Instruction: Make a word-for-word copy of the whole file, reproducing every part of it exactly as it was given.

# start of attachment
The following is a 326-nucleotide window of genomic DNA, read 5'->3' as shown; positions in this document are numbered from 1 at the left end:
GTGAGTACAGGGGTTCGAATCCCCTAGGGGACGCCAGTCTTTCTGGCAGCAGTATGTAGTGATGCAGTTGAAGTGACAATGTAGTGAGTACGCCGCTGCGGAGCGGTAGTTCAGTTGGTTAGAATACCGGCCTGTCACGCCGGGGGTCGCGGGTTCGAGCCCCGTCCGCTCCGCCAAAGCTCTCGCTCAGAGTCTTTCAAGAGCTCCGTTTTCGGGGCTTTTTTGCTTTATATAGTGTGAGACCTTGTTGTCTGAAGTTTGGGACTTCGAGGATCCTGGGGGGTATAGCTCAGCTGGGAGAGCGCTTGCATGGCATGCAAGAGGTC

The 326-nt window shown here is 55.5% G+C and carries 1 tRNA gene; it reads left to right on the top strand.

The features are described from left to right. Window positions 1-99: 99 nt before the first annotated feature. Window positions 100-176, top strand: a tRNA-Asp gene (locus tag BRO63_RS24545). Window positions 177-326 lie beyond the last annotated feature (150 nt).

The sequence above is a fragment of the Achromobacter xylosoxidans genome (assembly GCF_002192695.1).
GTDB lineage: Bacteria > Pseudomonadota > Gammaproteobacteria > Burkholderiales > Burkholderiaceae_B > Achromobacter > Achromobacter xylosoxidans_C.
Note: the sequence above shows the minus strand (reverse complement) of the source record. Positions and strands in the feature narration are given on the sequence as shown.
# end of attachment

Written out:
The following is a 326-nucleotide window of genomic DNA, read 5'->3' as shown; positions in this document are numbered from 1 at the left end:
GTGAGTACAGGGGTTCGAATCCCCTAGGGGACGCCAGTCTTTCTGGCAGCAGTATGTAGTGATGCAGTTGAAGTGACAATGTAGTGAGTACGCCGCTGCGGAGCGGTAGTTCAGTTGGTTAGAATACCGGCCTGTCACGCCGGGGGTCGCGGGTTCGAGCCCCGTCCGCTCCGCCAAAGCTCTCGCTCAGAGTCTTTCAAGAGCTCCGTTTTCGGGGCTTTTTTGCTTTATATAGTGTGAGACCTTGTTGTCTGAAGTTTGGGACTTCGAGGATCCTGGGGGGTATAGCTCAGCTGGGAGAGCGCTTGCATGGCATGCAAGAGGTC

The 326-nt window shown here is 55.5% G+C and carries 1 tRNA gene; it reads left to right on the top strand.

The features are described from left to right. Window positions 1-99: 99 nt before the first annotated feature. Window positions 100-176, top strand: a tRNA-Asp gene (locus tag BRO63_RS24545). Window positions 177-326 lie beyond the last annotated feature (150 nt).

The sequence above is a fragment of the Achromobacter xylosoxidans genome (assembly GCF_002192695.1).
GTDB lineage: Bacteria > Pseudomonadota > Gammaproteobacteria > Burkholderiales > Burkholderiaceae_B > Achromobacter > Achromobacter xylosoxidans_C.
Note: the sequence above shows the minus strand (reverse complement) of the source record. Positions and strands in the feature narration are given on the sequence as shown.